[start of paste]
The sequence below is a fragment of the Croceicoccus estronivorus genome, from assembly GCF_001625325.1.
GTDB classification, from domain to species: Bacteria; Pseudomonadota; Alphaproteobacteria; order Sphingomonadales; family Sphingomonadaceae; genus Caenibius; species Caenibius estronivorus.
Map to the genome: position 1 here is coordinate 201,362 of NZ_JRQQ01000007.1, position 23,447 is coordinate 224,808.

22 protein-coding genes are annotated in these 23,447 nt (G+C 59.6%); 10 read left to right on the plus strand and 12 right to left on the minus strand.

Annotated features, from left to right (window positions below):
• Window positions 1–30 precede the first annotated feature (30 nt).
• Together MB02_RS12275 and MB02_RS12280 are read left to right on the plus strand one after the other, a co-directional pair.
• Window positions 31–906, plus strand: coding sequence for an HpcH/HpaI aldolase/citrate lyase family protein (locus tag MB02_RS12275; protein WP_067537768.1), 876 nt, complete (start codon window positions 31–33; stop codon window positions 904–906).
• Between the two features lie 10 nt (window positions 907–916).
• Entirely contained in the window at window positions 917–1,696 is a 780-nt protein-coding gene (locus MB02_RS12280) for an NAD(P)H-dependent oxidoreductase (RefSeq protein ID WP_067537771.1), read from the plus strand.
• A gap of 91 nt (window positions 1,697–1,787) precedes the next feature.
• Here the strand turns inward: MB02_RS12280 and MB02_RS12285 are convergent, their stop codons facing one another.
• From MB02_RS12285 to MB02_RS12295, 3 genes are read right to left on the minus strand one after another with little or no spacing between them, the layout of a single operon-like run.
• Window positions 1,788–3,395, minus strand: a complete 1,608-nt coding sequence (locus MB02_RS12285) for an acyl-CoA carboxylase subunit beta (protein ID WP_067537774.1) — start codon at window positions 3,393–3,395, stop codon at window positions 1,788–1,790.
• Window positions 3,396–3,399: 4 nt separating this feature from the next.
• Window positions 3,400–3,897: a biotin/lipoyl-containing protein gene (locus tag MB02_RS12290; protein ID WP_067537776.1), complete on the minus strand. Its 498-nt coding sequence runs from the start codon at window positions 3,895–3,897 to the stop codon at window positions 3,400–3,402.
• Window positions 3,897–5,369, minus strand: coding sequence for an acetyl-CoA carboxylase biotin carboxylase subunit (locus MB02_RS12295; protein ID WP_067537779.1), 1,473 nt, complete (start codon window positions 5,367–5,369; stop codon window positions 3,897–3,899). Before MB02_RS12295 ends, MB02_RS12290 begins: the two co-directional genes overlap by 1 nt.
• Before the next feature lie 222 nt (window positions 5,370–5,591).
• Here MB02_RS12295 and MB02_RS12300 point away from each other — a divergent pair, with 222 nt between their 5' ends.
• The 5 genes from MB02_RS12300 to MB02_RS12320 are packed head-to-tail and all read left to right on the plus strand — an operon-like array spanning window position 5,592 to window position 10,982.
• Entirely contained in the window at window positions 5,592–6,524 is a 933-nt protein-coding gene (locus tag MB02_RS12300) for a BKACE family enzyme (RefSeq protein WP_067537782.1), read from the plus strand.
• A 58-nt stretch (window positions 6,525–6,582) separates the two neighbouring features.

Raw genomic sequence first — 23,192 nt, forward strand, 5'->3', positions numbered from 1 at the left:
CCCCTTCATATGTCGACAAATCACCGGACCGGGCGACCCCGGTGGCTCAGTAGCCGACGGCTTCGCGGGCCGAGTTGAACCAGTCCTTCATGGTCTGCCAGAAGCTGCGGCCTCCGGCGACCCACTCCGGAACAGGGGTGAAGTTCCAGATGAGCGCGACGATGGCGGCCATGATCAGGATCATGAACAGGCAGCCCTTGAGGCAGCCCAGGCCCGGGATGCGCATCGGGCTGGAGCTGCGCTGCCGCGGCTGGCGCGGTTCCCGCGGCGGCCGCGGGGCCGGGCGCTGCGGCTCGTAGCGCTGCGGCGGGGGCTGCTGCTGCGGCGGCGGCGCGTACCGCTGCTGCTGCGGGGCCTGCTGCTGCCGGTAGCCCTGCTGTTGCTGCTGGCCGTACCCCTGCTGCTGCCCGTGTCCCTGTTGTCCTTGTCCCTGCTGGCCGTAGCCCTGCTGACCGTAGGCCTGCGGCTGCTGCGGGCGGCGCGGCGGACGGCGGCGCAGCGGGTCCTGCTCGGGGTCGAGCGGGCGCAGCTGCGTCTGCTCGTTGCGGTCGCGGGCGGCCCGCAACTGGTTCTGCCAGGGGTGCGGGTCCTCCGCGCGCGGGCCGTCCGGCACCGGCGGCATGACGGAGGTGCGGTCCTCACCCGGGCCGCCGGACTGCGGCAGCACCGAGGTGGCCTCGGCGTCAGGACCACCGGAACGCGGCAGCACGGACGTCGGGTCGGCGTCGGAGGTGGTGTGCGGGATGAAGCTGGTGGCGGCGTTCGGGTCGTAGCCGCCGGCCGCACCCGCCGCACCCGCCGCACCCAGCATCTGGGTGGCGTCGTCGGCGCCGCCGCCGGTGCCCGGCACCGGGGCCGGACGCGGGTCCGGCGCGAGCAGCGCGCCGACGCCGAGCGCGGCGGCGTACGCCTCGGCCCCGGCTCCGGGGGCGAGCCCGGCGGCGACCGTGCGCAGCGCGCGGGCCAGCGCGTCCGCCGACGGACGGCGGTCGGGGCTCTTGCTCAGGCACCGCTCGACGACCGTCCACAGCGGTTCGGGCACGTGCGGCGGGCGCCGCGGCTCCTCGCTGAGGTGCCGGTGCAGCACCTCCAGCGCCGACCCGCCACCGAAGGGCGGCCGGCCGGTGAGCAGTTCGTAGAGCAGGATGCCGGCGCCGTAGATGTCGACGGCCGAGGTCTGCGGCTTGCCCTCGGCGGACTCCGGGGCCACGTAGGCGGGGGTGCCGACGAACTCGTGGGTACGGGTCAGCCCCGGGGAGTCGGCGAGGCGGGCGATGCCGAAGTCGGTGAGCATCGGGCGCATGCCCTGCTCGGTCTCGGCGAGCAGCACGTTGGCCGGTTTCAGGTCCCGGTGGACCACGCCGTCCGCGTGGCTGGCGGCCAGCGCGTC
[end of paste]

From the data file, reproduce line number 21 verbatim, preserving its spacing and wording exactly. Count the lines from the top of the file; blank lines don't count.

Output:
• Entirely contained in the window at window positions 5,592–6,524 is a 933-nt protein-coding gene (locus tag MB02_RS12300) for a BKACE family enzyme (RefSeq protein WP_067537782.1), read from the plus strand.